Robert Lauridsen, Ph.D., consultant, trainer and author of Boss Talk: A Manager’s Guide to Exceptional Productivity and Innovation, is considered an expert in developing accountability cultures ( His leadership program, Execution Power, featuring the Committed Communication System, offers a coherent perspective and integrated management tool set that supports leaders in closing the gap between strategy (goals) and execution. The tools and perspective offered guide leaders in generating and maintaining strategy-focused, high performance cultures.

— click here for slides




Dec 4, 2009



Board Elections for Year 2009

Current board will nominate candidates for board elections for year 2009 at the December 4, 2008 meeting. You can also enter your nominations from the floor at the meeting.



After-dinner Talk: SWOT Analysis

Presented by Chris Sims, Technical Management Institute

SWOT analysis is a tool commonly taught in business school to examine internal strengths and weaknesses as well as external opportunities and threats. It was originally conceived to help corporations formulate high-level business strategy, but it has proven useful in a broad range of situations. SWOT is an excellent tool for evaluating business opportunities such as starting a new business, entering a new market, pursuing a new development project, or allocating resources in areas such as recruiting or training.

This workshop will teach you how to do a basic SWOT analysis, using your career or your company’s business as a practical application. You will learn a valuable analytic tool and gain insight into your own career or company.

Chris Sims is a teacher, coach, facilitator, consultant, coder, agile evangelist, and all-around geek. He is the founder of the Technical Management Institute and the Bay Area Engineering Managers Support Group. He enjoys teaching engineers how to lead people, projects, and teams. For the really curious, a longer bio can be found here:




After-dinner Talk: Ten Business Books in One Hour for the Busy High-Tech Executive

Presented by Sean Murphy

Spend an hour and leave with a summary of key business insights and some rules of thumb for successful innovation in Silicon Valley. The recent downturn requires engineering managers to become more versatile and assist their firms not only in cutting costs as a part of the technology and product development process but also to assist in revenue generation by working with customers directly on new product specification prior to committing a new product to development. High tech firms are relying more on technology acquisition and partnering for new product differentiation, which requires engineering managers to offer their perspective as a part of cross-functional teams making these decisions.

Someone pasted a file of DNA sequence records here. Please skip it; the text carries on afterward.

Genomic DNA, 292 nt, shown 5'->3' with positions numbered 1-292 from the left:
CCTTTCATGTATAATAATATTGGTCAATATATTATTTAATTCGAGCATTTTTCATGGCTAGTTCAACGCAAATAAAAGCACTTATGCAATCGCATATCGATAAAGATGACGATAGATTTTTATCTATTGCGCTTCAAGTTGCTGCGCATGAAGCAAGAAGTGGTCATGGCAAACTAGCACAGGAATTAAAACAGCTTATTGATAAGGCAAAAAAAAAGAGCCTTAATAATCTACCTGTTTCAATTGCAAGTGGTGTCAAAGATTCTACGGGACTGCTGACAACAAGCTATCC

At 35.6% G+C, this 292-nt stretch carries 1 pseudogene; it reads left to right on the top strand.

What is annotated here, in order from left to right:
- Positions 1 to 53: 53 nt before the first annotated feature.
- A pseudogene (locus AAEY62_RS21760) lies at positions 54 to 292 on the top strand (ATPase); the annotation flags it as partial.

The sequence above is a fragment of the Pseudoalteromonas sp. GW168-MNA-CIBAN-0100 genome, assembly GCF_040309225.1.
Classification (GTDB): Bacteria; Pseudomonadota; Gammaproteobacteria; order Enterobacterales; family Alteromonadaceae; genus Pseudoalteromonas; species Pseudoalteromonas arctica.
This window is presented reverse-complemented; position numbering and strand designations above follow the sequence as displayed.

This talk, despite its title, is not a series of book reports but a review of key concepts from a set of books that provide the terms, the metaphors, the parables–in short the language–that successful businesses use to develop their products and monitor their introduction. Although some of these books are old they still provide succinct guidelines for the decisions organizations have to make when deploying or introducing new technology.

Sean brings a superb array of talents and skills to any situation involving new technologies entering new markets with new value propositions. Not afraid to ask the insightful question, Sean provides insights and approaches based on many years of helping early stage companies and based on years of operations research work in very large organizations. Art Monk, CEO Inflexion Point Analytics Authors like Clayton Christensen, Geoffrey Moore, Peter Drucker, and William Davidow provide a strategic framework for high technology business; they explain how the world works. Steve Blank’s “Four Steps to the Epiphany”, Doug Hall’s “Jumpstart Your Business Brain” and Michael Gerber’s “E-Myths Revisited” offer valuable perspectives on business; they explain how teams need to view the world. Finally, Peter Cialdini, Al Ries and Jack Trout offer useful insights and rules of thumb for how to influence and act as a change agent both within a company and externally.

Sean Murphy, CEO of SKMurphy Inc, is a recognized expert on technology adoption. Prior to SKMurphy, Sean Murphy has worked in a variety of roles in the last twenty-five years: software engineer, engineering manager, project manager, business development, product marketing, and customer support. Companies he has worked directly for include Cisco Systems, 3Com, AMD, MMC Networks, and VLSI Technology. He has a BS in Mathematical Sciences and an MS in Engineering-Economic Systems from Stanford. His blog is




Oct 2, 2008

Management Forum: Multi-Generational Communications

Presented by Larry Reeves

During this Facilitated Networking, Larry Reeves will lead a discussion about challenges and pitfalls of Multi-Generational Communications.

Larry Reeves has 25 years experience in leading hardware teams to deliver server, storage networking and data appliance products to market. He has a broad background in electronics, power, mechanical, and agency approvals.

Larry recently retired from Data Domain where he managed hardware platform qualification for de-duplication storage appliances. Previously he managed hardware teams at Brocade Communications, Auspex Systems, and Tandem Computers. Larry has a BSEE from Oklahoma State University, and holds 4 patents in fault-tolerant features for multi-processor computer systems. Larry is Secretary of the SCV/SF chapter of the Technology Management Council, and an IEEE member for 36 years.


After-dinner Talk: Managing Four Generation of Workforce (link to slides below)

Presented by Barbara Miller, Virtual Connection